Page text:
• Loading metrics

A Truly Broad View of Gene Expression Spotlights Evolution and Diversity

A Truly Broad View of Gene Expression Spotlights Evolution and Diversity


Bioinformatics and microarrays have given scientists powerful new tools to investigate the structure and activity of genes on a global scale. Rather than studying just a few genes, scientists can analyze tens of thousands within and across species. Microarrays flag which genes are expressed under particular cellular conditions in an organism, while genome sequencing offers clues to gene function and regulation. By comparing the genomic properties of different species, scientists can spot patterns that help them identify functional and regulatory elements, learn about genome structure and organization, and gain a better understanding of the evolutionary forces that shape life on Earth.

The potential of these technologies to reveal insights into the fundamental structure and function of biological systems continues to grow along with the wealth of gene sequence and expression data—but the ability to interpret and merge these datasets lags behind the ability to collect them. In an effort to overcome these limitations, Sven Bergmann, Jan Ihmels, and Naama Barkai developed a comparative model that integrates gene expression data with genomic sequence information.

Because functionally related genes are expected to be coexpressed in different organisms and because the sequence of some of these functionally related genes may also be conserved between organisms, Bergmann and colleagues hypothesized that “conserved coexpression” could serve as an indicator of gene function on a genomic level. (Conserved genes are those that have changed little since they first evolved. Conserved coexpression describes functionally related genes that are activated together in different species.) But first they had to determine whether coexpression was conserved among species. Analyzing the gene expression profiles of six distantly related organisms—bacteria, yeast, plant, worm, fruitfly, and human—the researchers found that functionally related genes were indeed coexpressed in each species. The most strongly conserved sets of coexpressed genes are associated with core cellular processes or organelles. These results indicate that conserved coexpression can improve the interpretation of genome sequence data by providing another functional indicator for homologous sequences.

Since functionally related genes are expressed together in different organisms, it would be reasonable to think their regulatory networks are also conserved. To explore this idea, the researchers grouped coexpressed genes and their regulatory elements into “transcription modules” for each organism. They found significant variation in the number, organization, and relative importance of these modular components. Which components contributed most to an organism's global transcription program, for example, depended on the organism. But they also found that the transcription networks are highly clustered—meaning that genes connected to a specific gene are also connected to each other. This finding indicates that gene expression programs, regardless of their size or individual components, are highly modular. Each transcriptome contains modules that have been conserved over time along with “add-on” modules that reflect the needs of a particular species. This modularity supports the notion that variation between and among species arises from the diversity of gene expression programs.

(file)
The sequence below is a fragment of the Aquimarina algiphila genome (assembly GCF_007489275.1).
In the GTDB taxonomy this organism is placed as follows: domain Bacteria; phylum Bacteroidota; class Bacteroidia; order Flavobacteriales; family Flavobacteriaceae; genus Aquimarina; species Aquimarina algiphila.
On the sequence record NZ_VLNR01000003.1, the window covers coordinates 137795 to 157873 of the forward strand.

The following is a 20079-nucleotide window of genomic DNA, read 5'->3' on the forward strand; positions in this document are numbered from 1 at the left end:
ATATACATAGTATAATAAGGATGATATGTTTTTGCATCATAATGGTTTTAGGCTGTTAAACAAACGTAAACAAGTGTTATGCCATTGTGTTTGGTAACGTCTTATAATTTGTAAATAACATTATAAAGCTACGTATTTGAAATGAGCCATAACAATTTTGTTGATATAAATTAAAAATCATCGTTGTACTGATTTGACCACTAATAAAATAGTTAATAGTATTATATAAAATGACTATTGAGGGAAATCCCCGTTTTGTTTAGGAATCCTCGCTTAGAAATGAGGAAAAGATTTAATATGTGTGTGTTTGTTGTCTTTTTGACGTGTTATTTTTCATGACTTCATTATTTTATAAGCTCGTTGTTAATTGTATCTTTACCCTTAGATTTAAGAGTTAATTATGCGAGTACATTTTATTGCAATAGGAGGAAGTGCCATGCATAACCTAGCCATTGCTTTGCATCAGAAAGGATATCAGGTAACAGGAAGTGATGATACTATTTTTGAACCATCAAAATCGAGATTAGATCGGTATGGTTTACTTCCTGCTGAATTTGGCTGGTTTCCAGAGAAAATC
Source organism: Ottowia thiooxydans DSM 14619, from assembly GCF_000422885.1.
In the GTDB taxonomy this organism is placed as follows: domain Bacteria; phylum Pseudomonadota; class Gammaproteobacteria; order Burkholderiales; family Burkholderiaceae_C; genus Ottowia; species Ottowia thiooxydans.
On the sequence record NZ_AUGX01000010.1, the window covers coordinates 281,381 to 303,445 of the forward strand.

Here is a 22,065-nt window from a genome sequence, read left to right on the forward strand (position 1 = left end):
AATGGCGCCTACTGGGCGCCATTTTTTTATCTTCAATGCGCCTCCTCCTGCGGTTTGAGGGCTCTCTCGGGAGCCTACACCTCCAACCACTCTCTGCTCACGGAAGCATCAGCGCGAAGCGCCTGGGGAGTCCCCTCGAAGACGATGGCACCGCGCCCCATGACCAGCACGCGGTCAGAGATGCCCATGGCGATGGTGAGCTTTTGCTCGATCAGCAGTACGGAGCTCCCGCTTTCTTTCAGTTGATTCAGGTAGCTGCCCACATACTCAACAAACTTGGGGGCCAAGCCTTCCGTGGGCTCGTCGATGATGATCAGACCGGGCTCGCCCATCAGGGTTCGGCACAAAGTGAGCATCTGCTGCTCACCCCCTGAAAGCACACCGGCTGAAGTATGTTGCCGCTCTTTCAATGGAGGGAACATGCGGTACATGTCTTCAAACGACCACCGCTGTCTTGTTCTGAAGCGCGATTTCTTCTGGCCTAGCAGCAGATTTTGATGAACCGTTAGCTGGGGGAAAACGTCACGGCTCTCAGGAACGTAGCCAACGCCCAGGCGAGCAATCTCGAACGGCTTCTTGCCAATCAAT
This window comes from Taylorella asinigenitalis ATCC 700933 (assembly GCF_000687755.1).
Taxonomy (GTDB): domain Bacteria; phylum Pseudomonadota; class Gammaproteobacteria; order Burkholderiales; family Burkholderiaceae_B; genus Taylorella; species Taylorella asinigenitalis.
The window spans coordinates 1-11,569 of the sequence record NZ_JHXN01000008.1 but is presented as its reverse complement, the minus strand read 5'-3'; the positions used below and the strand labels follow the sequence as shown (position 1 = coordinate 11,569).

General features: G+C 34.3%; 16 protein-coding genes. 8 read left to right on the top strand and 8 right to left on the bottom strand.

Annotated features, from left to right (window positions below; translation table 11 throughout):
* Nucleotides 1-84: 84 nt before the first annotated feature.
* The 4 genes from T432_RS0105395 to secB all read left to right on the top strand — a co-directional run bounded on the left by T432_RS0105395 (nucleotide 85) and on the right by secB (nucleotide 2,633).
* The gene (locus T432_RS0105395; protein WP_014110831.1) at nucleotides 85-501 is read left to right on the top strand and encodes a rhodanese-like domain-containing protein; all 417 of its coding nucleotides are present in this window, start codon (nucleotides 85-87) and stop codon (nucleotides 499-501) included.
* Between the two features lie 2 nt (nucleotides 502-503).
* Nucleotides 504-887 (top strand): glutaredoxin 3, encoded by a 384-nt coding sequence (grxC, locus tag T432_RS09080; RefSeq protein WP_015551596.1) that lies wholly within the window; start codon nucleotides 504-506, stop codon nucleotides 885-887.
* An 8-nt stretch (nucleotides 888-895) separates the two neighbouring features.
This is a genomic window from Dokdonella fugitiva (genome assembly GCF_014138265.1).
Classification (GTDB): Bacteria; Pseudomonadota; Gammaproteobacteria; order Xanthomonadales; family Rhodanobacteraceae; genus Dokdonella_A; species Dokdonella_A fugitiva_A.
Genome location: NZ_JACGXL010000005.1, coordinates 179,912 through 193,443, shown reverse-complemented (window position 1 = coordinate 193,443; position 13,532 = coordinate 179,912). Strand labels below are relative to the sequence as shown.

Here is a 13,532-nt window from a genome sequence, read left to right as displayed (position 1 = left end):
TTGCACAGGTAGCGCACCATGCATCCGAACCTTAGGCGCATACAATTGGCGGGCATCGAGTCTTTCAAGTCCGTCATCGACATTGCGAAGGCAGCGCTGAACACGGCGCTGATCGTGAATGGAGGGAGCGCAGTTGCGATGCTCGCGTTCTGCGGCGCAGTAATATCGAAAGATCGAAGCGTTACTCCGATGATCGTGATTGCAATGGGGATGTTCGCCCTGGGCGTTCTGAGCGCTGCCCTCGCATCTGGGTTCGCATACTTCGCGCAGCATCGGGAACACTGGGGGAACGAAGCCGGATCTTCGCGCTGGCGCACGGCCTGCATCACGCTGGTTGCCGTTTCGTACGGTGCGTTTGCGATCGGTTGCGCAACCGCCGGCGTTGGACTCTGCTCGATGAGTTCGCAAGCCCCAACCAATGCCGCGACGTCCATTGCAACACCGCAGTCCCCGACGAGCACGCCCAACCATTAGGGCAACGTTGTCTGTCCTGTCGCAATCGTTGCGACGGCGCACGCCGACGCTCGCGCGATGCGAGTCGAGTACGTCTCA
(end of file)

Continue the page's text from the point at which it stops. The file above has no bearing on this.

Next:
Although the regulatory details of individual gene groups varied, the researchers found common ground in the overall landscape of the expression data. The transcription programs exhibit properties typical of dynamically evolving “real-world” networks that are designed to perform in uncertain environments and to maintain connections between elements independent of scale. These properties were originally identified in studies of social networks and the World Wide Web, but they aptly describe the real-world challenges of the cell. Studies of dynamically evolving networks show that nodes (i.e., genes and proteins) added at an early stage (much like highly conserved genes) are more likely to develop many connections, acting as a hub. Following these organizational principles, transcription networks would have a relatively small number of highly connected “hub genes”—though a much higher number than one would expect in a random network.

And that is what the authors observed: the networks they constructed from the expression data had the expected number of highly connected hub genes, which tend to be essential and conserved among organisms. Since these highly connected genes are likely to have homologues in other organisms, they can serve as powerful and efficient tools for assigning function to the thousands of uncharacterized sequences found in sequence databases. This model presents a framework to explore the underlying properties that govern the design and function of the cell and provides important clues—in the form of conserved transcription modules—to the evolutionary building blocks that generate diversity.